Der Blaue Reiter


In 1909, art reached a new turning point when the New Association of Munich Artists (Neue Künstlervereinigung München) was officially registered. The group of artists, including Wassily Kandinsky, Alexei Jawlenski, and Adolf Erbsloh, was both loved and hated by society for their avant-garde approaches, their original uses of bright colour, and their comparatively abstract creations. However, one of the most important events during the years of the New Association of Munich Artists was Kandinsky’s departure in 1911, following a request from Erbsloh that his works become more “comprehensible”. Kandinsky and Marc left the association to start something with similar - but unrestricted - values as the New Association of Munich Artists. They called it Der Blaue Reiter.

Der Blaue Reiter was a group of artists aiming to express spiritual and emotional feeling through their art. The name translates to "Blue Horseman" or "Blue Rider", because Kandinsky and Marc both loved the colour blue, and the horse was an important image in traditional German art. The principle members were Wassily Kandinsky, Franz Marc, Paul Klee, Auguste Macke, Alfred Kubin, and Gabriele Münter. Founded by Kandinsky in 1911, the group worked towards exhibitions and a publication for three years before finally disbanding in 1914. The movement is now considered one of the most important periods of expressionism, and the artists who took part are now considered some of the most influential explorers of abstraction.

After the birth of Impressionism, Fauvism and German Expressionism, Der Blaue Reiter came to life in an intensely intellectual environment. Futurism too had been influencing the artistic world since 1909, adding yet more force to the wave of inspiration.

The works of Der Blaue Reiter were formed under the vision of originality and expression, but also the spiritual unification of mankind. The artists came from different countries around Europe (Kubin from Austria, Marc from Germany, Klee from Switzerland, etc.), a factor that may have inspired the aim of finding a common mode of expression for all races and nationalities. Arguably, it was Kandinsky who first searched for an interior method of artistic communication, rejecting representational approaches and concentrating on the emotional influence of the human soul.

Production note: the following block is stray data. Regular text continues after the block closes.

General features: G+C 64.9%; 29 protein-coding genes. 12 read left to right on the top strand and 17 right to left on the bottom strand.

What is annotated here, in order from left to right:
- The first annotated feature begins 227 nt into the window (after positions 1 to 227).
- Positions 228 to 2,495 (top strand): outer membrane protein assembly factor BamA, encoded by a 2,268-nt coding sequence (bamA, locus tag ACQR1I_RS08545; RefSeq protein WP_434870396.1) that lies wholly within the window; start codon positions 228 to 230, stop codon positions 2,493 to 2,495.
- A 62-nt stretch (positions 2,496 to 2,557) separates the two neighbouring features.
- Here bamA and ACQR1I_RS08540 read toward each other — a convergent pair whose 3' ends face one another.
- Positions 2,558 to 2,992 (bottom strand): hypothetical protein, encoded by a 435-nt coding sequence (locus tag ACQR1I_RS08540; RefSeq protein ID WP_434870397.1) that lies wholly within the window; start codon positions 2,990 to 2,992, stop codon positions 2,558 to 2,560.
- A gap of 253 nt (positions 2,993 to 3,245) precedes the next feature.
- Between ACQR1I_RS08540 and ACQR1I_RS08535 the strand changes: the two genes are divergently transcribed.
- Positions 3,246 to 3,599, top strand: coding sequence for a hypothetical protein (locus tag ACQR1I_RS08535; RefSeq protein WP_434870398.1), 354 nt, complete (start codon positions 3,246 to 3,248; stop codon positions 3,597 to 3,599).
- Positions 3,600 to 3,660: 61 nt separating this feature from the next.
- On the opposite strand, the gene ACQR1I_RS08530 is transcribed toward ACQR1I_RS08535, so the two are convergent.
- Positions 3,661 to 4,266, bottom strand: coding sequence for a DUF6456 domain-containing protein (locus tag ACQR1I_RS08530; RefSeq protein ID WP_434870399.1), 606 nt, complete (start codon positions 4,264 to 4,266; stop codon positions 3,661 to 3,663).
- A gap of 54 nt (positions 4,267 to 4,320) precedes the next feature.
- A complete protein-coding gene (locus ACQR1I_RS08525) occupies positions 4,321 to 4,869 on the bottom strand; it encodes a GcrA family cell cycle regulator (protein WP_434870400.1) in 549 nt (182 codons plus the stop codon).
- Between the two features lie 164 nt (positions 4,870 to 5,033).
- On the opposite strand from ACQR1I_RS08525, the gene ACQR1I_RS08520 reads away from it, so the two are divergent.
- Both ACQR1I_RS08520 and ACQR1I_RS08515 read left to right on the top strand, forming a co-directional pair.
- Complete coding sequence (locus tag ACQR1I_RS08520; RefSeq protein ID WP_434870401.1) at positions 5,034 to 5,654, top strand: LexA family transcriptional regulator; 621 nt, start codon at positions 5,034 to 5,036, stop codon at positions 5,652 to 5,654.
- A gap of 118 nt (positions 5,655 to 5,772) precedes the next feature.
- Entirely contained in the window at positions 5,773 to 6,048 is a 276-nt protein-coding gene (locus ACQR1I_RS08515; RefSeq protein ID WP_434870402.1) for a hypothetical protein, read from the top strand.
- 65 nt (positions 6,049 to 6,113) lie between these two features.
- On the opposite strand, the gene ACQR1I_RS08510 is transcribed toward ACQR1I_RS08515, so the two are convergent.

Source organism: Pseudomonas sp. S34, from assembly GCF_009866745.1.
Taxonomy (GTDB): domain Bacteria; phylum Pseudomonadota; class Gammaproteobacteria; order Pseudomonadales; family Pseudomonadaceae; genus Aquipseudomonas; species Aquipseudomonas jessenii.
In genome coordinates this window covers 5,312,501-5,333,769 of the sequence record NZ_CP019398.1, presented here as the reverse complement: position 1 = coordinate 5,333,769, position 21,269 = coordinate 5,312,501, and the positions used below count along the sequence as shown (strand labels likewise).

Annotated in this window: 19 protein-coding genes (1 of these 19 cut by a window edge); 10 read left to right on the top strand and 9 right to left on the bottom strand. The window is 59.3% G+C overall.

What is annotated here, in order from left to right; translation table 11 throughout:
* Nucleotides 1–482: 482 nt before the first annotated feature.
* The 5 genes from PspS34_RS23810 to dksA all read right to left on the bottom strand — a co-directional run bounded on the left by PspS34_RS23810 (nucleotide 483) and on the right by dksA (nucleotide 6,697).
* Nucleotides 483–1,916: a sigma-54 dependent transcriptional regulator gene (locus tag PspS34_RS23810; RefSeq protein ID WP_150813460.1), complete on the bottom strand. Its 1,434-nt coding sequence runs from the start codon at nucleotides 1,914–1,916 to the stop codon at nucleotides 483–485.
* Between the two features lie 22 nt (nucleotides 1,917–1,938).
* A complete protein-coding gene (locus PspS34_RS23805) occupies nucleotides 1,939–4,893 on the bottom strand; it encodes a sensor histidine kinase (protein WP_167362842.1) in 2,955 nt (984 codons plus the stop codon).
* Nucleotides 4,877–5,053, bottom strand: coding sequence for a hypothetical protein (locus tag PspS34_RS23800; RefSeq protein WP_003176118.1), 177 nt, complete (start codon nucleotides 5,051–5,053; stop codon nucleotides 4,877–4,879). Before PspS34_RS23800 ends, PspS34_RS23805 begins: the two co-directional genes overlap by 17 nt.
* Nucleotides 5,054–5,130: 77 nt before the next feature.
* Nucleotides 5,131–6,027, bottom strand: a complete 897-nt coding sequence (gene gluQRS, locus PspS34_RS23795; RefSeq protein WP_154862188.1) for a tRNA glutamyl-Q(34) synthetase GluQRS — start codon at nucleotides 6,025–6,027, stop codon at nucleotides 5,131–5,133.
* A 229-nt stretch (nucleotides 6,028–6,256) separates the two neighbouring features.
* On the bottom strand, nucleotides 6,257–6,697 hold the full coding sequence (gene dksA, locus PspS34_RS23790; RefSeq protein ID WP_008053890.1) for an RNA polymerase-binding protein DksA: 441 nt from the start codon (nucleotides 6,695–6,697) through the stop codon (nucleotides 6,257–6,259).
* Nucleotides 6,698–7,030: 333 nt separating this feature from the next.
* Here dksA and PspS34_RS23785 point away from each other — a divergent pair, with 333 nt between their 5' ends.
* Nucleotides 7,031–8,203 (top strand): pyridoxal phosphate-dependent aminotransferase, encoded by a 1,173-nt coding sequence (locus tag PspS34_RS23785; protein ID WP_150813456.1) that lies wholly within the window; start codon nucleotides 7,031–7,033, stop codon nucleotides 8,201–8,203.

I first became interested with Der Blaue Reiter when I saw an exhibit of Kandinsky and Marc’s works at the Norton Simon Museum in Los Angeles, USA. I was confused, but intrigued. I could not understand or try to feel what was being expressed through the works, or why everyone around me was so impressed. When I next had the chance, I dived into as many books about Wassily Kandinsky as I could find, learning more and more about the ways through which these artists saw the world. When I am asked explain what it is about Der Blaue Reiter that makes the group so fascinating, I have my reply ready. Kandinsky felt that black was like “the silence of the body after death, the close of life”. The acceptance of this incredible sensitivity and passion might help us all to a full understanding of Der Blaue Reiter.

Dream-like Quality

Many of the members of Der Blaue Reiter, before joining the group, created works with a mystical element to them. Some images seemed as if they were captured from a dream, or even drawn by a child. Figures in the works were often distorted, shapes had no clear edges, and colours were used in pleasant, soft ways. Paul Klee’s unique works, for example, took various turns through styles. His etchings in the early 1900’s often feature slightly abnormal forms, such as “Two Men Meet Each Believing the Other to Be of Higher Rank” (1903), “Monarchist” (1904) and “Charme” (1904). Each of these works contain the human shape (men bending over into bowing positions, or a portrait of a female head) portrayed in a skewed manner. Even though each portrait is perfectly comprehensible, the style puts the viewer behind different eyes, as if under water, or in a different world.